By now, you’ve heard of Joaquin Luna, an 18 year-old DREAMer who committed suicide because he feared his immigration status would continue to be a barrier to a better life–for himself and for his family.
To call Joaquin’s suicide tragic just is not enough. One might say that he was indeed a victim of bullying. Beyond a dormant Congress and a President who has not used any significant political capital to push for comprehensive immigration reform, instead stepping up enforcement efforts to the tune of over 1 million deportations, the series of Republican presidential debates has made a mockery of immigrants and immigration reform.
Some candidates have resorted to bullying, like Herman Cain who joked about electrifying the border fence. Rick Perry has exhibited a lack of a backbone by supporting the Texas DREAM Act without pushing for some sort of legalization, and now turning toward a more punitive approach on the issue–even consorting with Joe Arpaio. Mitt Romney has flipped himself about on the issue in order to appease the right-wing. The rest of the list has basically made themselves out to be members of their neighborhood militia on the issue.
If this rhetoric scares multi-generation American Latinos who fear merely being profiled without much consequence, can you imagine what it does to an innocent undocumented kid who is already living in fear?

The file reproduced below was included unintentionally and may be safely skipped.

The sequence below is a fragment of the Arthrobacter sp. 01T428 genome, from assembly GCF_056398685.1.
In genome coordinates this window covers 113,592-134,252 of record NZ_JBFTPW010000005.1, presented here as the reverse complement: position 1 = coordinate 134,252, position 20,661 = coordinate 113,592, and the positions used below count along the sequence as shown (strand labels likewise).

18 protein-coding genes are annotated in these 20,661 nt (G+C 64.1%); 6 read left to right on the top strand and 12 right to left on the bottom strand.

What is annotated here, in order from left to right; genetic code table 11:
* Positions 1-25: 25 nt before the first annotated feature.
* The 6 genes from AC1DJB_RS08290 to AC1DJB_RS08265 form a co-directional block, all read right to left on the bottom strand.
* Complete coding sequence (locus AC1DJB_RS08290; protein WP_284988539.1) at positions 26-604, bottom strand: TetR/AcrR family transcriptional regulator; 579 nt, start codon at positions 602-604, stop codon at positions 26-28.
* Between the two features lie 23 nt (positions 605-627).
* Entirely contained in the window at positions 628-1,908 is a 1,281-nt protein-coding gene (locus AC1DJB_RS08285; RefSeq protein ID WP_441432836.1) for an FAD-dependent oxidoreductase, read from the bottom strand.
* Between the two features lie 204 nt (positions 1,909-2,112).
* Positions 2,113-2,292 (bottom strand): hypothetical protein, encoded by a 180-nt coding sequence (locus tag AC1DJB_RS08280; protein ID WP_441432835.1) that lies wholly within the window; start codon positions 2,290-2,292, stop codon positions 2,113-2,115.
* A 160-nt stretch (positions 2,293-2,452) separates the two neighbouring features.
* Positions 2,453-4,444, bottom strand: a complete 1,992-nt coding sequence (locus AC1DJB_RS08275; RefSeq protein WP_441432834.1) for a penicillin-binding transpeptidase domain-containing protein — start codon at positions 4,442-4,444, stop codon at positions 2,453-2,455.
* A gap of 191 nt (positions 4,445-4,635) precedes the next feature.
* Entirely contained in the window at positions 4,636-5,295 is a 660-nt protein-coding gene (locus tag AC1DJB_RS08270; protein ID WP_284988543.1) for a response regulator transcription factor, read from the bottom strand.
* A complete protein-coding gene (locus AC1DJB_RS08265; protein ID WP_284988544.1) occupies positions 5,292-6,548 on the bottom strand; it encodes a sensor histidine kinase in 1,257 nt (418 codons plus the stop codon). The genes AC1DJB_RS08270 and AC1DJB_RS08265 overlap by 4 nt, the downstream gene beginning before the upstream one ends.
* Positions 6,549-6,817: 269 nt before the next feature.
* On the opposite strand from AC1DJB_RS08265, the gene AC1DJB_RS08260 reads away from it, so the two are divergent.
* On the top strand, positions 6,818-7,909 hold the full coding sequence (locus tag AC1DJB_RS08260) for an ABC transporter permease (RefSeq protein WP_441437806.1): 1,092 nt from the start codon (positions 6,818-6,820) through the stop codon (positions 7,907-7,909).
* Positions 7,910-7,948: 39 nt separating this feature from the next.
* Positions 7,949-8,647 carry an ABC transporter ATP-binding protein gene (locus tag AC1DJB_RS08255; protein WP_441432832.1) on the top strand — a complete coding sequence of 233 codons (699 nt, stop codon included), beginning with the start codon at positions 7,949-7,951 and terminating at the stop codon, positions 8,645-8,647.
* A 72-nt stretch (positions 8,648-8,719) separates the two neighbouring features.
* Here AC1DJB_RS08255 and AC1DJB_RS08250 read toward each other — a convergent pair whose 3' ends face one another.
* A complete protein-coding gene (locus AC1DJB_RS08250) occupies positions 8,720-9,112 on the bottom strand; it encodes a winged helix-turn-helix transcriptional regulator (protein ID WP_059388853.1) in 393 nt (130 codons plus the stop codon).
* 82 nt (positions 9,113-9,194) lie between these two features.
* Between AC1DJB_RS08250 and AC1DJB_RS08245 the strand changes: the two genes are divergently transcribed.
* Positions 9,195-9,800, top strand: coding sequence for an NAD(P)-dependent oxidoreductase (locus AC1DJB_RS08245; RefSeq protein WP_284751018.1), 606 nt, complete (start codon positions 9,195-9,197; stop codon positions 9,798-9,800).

I guess we don’t have to imagine it anymore.
From the beginnings of this effort for comprehensive immigration reform, there has been a debate among activists regarding the type of lobbying approach to take to convince politicians and people to side with “us”. Arguing from an economic standpoint, one can point out many positives. And from a human standpoint, one can argue about inhumane treatment of people on so many levels. But when something like this happens, one isn’t left with much to argue.
Obviously, this is not the time to give up; if anything, it is a time to re-commit to and re-engage on the issue.
Recently, the State Democratic Executive Committee voted to place a referendum on the 2012 Texas Democratic Primary ballot in support of the DREAM Act. This is an opportunity to send a message throughout the country that the DREAM Act would be good for Texas and America. And it is an opportunity to engage and re-engage Democratic Texans on the issue. And it is an opportunity to get involved in the Democratic Party to ensure the Party and its elected officials are held accountable on the issue.
Making a political statement based on such a tragic circumstance is a risk for me. But the reason for Joaquin’s demise is a very political circumstance fraught with policy and rhetoric based on political expediency and fear mongering. So, a statement must be made through the political process at every opportunity. In Texas, the Primary referendum on DREAM is the next opportunity.
To Joaquin’s family, my most sincere condolences, as well as my most sincere thanks for being as public as they have been about their tragedy and the reasons behind it.
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